A good friend from college and her partner just had a baby, and last Tuesday, I gathered together a bunch of hand-me-downs and goodies and packed them all into a box to send to Boston. That wasn’t the only thing I managed to get done that morning: I sealed up a birthday package for my mom, addressed a few birth announcements, cleaned the kitchen, checked my email, swept. Then I went in and woke up the baby, who’d been sleeping peacefully in his crib, by himself, white noise blaring, for two hours. After a feed and a brief period in which we managed to get out the door to the post office, get me a flu shot, and say hello to my acupuncturist, he took his second two-hour nap of the day. Oh, and there was a third. By 5 p.m. my house was the tidiest it’s been in weeks, dinner was made, emails were caught up on, an episode of Project Runway Juniors had been watched, and a part of me felt completely at loose ends, like: what on earth am I going to do with myself if this kid sleeps six hours every day? The thing is, he’d napped like that over the weekend, too, and I thought maybe, just maybe, he was setting a sleep pattern that would change my life for the better. Dare I say “revisit that neglected novel?”

You know how this story ends: on Wednesday, the baby’s naps totaled a cumulative 3 hours: two 40-minute jobbies in his crib from which he woke cranky and sweaty, plus some afternoon chaos that involved me nursing him into oblivion while lying in a semi-prone position so that we both could sleep, the kind of sleep that, before I had a small baby, I would never have considered “quality” (I mean, it’s okay having someone gnawing on your nipple for 90 minutes while you get a crick in your neck and torque your low back, but it’s not as awesome as some sleep I’ve had in my day). By five p.m. the house was still in shambles, I’d had at least one good cry, and dinner was going to have to wait until Papa Bear got home. Then we had a rough sleep night, too. The day after, same routine, from morning until night.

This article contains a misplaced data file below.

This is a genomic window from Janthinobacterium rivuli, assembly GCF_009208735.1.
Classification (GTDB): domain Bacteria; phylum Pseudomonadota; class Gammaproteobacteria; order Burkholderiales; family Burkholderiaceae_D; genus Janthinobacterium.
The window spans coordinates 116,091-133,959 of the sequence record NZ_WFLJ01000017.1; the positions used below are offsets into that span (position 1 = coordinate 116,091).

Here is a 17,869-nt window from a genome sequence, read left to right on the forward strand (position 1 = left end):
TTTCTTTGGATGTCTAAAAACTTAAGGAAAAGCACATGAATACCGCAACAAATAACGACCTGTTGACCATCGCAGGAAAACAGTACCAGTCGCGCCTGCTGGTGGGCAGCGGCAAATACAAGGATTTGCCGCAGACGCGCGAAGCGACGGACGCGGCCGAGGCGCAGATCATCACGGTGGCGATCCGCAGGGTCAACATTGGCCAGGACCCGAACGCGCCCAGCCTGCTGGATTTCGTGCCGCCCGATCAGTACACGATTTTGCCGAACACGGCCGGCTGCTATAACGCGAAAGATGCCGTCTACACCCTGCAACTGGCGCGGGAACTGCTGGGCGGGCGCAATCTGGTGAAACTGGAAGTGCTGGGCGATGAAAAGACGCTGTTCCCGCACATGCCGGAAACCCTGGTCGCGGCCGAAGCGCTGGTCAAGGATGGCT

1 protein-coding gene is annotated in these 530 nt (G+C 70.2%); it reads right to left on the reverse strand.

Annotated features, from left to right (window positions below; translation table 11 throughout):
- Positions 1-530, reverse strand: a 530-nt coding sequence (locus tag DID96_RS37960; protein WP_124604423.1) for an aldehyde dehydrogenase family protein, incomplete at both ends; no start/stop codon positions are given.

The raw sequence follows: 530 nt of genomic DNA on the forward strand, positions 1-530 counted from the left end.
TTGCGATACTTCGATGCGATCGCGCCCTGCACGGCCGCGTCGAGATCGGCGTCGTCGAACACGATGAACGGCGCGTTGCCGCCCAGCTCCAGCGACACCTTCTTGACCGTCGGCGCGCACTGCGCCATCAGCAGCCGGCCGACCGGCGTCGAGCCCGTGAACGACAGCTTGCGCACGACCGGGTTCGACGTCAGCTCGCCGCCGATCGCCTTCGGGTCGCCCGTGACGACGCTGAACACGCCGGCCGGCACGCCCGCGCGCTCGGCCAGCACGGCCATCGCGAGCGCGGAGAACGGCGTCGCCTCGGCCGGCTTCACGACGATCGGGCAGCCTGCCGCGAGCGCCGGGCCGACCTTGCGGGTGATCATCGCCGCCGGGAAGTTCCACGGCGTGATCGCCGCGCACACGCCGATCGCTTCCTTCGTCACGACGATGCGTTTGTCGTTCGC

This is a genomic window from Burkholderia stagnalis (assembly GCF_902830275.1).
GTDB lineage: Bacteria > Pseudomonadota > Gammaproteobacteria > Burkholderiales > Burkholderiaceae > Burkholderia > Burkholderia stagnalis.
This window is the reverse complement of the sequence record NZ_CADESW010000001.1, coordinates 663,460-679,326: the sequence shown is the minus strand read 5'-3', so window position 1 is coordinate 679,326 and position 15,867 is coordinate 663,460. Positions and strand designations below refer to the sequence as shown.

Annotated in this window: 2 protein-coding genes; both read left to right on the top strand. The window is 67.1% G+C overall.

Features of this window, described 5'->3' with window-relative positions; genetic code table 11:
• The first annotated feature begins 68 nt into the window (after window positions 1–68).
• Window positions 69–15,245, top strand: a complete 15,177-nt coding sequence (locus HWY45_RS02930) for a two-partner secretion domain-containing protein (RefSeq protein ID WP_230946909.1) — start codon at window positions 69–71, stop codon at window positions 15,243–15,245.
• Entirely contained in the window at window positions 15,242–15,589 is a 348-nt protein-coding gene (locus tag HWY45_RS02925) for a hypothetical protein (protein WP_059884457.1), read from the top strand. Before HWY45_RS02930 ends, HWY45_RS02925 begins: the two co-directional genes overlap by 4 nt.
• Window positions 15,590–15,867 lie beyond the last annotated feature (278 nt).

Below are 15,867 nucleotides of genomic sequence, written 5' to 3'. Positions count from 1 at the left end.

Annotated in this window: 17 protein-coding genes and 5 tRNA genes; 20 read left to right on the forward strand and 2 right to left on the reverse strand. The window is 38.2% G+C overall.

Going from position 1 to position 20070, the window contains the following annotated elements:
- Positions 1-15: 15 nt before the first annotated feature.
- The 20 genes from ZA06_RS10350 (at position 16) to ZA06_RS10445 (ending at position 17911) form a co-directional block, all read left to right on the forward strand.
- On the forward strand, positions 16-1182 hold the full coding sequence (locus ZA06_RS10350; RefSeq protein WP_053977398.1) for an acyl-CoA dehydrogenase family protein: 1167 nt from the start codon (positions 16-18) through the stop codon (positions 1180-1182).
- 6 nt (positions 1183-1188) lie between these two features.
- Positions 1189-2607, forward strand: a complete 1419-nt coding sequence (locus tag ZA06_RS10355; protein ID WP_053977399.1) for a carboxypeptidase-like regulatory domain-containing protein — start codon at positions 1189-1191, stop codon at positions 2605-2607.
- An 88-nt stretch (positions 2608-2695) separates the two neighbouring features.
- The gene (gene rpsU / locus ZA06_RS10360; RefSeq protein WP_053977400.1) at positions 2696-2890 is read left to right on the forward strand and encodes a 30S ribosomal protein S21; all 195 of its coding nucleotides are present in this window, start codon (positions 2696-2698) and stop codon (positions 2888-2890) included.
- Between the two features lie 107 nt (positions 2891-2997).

When L was a baby, my anxiety about his sleep took up about 90% of my brain space. At about six months I invented something called The Sleep Lab, which is to say, I undertook an exhaustive study of his sleep patterns, writing down his every night wake-up on the back of an envelope or a notebook and trying, in the daylight, to make sense of the notes. But because he was waking up every ninety minutes on a good night, and I was so tired I couldn’t see straight, my data just showed that I was completely and utterly not slated to ever sleep again.

The Sleep Lab

Note from the sleep lab. “Rig” stands for “that crappy rigamarole where he won’t accept the pacifier and won’t calm down, so I’m losing my mind.”

This time around, I’m playing things a little smarter. I’m getting B more involved in the night times, and I’m not giving in and giving the baby my boob every time he cries. Baby S is already on a better trajectory at 3.5 months than L was at nine, and that gives me a lot of hope. But nonetheless, life feels like a game of Jenga: every time I balance one piece, another goes out of whack. And I’m not just talking nighttime sleep. It’s the whole picture. It’s waking the baby early to nurse so the pick-up of the seven-year-old isn’t tainted by high-pitched shrieking. It’s the constant question of whether dinner is take-out or fried eggs on toast or a balanced, healthy meal. It’s making sure L doesn’t feel left out when so much of my time to goes to Baby S. It’s signing L up for summer camp before I even know my summer work schedule. It’s planning for a short-term nanny share while looking for a long-term daycare situation. It’s finding time to call my senators about the Affordable Care Act. It’s the aged car and the ant problem, the writing career mostly on hold until I can predict. One. Thing. About. Any. Given. Day.

I’ve never been great with spontaneity, but I’m doing my best to hold onto what’s solid—both kids seem predictably to be in bed by eight!—and roll with what’s not (the night waking, the naps). And I’m grabbing these little moments every day to blog, to read, to journal, and most of all, to sit with this time that, I have a feeling, will feel like a simple Jenga game—one I’ll dearly miss playing—ten years from now.

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Hey! I’ll be presenting at the San Francisco Writers Conference again this year. If anyone’s planning to attend, drop me a line or look me up. It would be great to see you.

Thank you, egarc2 (via Google Advanced Image Search) for the great Jenga picture.